by Dr. Bill Hudson, Head of School
In the battle with my children over the internet, the Circle has become my favorite tool and their nemesis. If you haven’t heard of it, it is a device that connects to the home Wi-Fi and enables parents to set limits on what children are accessing online, when they can access it, and for how long. It allows us to monitor and filter what and how Mateo and Ari are using the internet. It drives the kids crazy, but gives us parents a modicum of relief in the never-ending, always contentious, struggle over screen time and technology.
The advancement of technology has made navigating childhood and adolescence increasingly complex, not only for students but for their parents as well. In particular, social media and online safety have been of particular concern. Although the research on the effects of internet use on adolescent social development is inconclusive, educators are working to better understand social interactions through technology in the larger context of adolescent development so they can help students grow into healthy and happy adults.
Kids and teens today are harnessing the immense power of digital media to explore, connect, create, and learn in ways never before imagined. With this power, young people have extraordinary opportunities, and they face potential pitfalls, too. Meanwhile, schools are dealing with the associated ramifications—like cyberbullying, digital cheating, and safety and security concerns. These issues underscore the need for students to learn digital literacy and citizenship skills.
MPA is committed to partnering with parents to navigate in this unfamiliar territory. Through parent communications and educations sessions, teachers and administrators seek to inform and empower parents to compliment and reinforce what is happening in school. Our Teachers, Technology Team, and Librarian work together to provide students with a comprehensive, safe, and ethical approach to harness the full potential of technology for learning.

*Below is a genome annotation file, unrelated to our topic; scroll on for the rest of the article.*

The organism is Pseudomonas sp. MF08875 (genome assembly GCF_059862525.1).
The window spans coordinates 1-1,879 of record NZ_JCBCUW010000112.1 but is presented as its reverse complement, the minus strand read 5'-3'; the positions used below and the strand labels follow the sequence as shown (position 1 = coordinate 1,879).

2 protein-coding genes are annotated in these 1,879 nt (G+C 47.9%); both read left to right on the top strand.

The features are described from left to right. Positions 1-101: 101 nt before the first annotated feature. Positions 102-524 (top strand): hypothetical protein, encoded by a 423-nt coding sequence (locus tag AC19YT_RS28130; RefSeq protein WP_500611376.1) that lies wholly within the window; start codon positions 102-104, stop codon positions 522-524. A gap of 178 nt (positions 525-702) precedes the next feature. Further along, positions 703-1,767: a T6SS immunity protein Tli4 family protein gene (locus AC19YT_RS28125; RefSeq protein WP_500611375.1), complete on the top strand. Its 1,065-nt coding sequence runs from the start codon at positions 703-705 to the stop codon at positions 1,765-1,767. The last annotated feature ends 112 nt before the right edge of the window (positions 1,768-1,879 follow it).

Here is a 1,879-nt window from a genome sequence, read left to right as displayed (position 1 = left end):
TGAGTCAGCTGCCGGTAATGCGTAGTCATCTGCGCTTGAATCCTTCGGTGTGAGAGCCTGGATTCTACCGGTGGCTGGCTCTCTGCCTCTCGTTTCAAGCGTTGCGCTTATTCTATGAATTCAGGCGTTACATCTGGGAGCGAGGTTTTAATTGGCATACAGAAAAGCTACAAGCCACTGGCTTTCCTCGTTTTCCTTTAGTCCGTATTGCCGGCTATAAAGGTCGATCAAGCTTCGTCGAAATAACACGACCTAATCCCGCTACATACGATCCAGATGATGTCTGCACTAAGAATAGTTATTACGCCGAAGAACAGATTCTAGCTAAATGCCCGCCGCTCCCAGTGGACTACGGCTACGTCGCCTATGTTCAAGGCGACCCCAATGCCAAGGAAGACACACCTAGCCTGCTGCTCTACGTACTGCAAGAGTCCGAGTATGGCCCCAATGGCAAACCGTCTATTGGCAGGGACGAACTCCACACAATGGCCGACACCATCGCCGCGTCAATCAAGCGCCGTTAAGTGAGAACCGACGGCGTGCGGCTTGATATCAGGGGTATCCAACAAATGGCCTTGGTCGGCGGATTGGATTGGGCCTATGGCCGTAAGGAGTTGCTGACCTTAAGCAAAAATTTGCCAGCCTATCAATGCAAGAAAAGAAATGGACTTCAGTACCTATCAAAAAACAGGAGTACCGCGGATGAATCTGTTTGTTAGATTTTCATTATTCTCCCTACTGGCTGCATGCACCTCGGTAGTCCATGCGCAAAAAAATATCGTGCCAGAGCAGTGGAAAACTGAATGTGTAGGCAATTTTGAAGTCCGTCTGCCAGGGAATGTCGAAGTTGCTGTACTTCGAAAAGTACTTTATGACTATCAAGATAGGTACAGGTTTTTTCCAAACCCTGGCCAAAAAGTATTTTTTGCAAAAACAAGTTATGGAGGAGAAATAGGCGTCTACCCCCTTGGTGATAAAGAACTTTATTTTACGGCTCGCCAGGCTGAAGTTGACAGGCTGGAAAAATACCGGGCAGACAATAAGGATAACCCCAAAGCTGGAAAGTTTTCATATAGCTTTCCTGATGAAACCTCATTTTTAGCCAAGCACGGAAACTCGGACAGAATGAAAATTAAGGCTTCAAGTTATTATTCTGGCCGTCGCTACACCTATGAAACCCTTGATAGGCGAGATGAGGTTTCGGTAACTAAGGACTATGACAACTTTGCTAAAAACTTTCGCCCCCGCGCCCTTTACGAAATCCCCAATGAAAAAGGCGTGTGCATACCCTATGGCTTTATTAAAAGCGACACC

Our PreK–12 technology scope and sequence covers a comprehensive list of skills and is based in part on standards from the International Society for Technology Educators. Across grade levels, skills are introduced, reintroduced, and reinforced with a goal of developing mastery. One such standard is digital citizenship. Digital citizenship refers to the norms of appropriate, responsible use of technology and an outcome of preparing students to successfully live and navigate in a world of technology. It is focused not only on what students know about technology, but how they use it.
A crucial aspect of digital citizenship is educating students about cyberbullying and internet safety. Examples of digital citizenship skills include identifying cyberbullying and describing strategies to deal with such a situation and recognizing and describing the potential risks and dangers associated with various forms of online communications. The goal is to enable students to make safe, smart, ethical decisions.
As successful as educators can be during the school day, a partnership with parents is essential. At a recent Middle School Parent Education Session, a handout was provided that offered parents 12 tips. Helpful suggestions include:
- Be aware of the age restrictions for creating social network accounts.
- Check privacy settings.
- Use filtering software.
- Create ground rules.
- Monitor screen habits of your child.
- Keep the computer in a central location.
- Avoid questionnaire, contests, and free give-aways.
- Monitor the pictures and comments your child is posting.
- Set a good example of how to use social media.
- Set limits on screen time usage.
- What goes online, stays online.
- Talk to your kids about online dangers.
A Family Media Agreement published by Common Sense Education was also distributed and can be accessed here.
In a previous message about the Netflix series “13 Reasons Why,” I shared with you that Ross and I are making our way through the series. It is disturbing on a number of levels concerning a variety of challenges young people face today. Perhaps what troubles me the most is the portrayal of parents so disconnected from their children that they are unaware of the dangers their children are experiencing and the dilemmas they are confronting. As a parent, and as an educator, I admit that there is a lot for me to learn and I am by no means perfect. The answers for parents and for educators are very simple, yet profound and difficult to achieve: be engaged, be interested, invite and model open, honest conversation and dialogue. By working together, we can provide our children with a safety net as they walk the tightrope of childhood, adolescence, and young adulthood.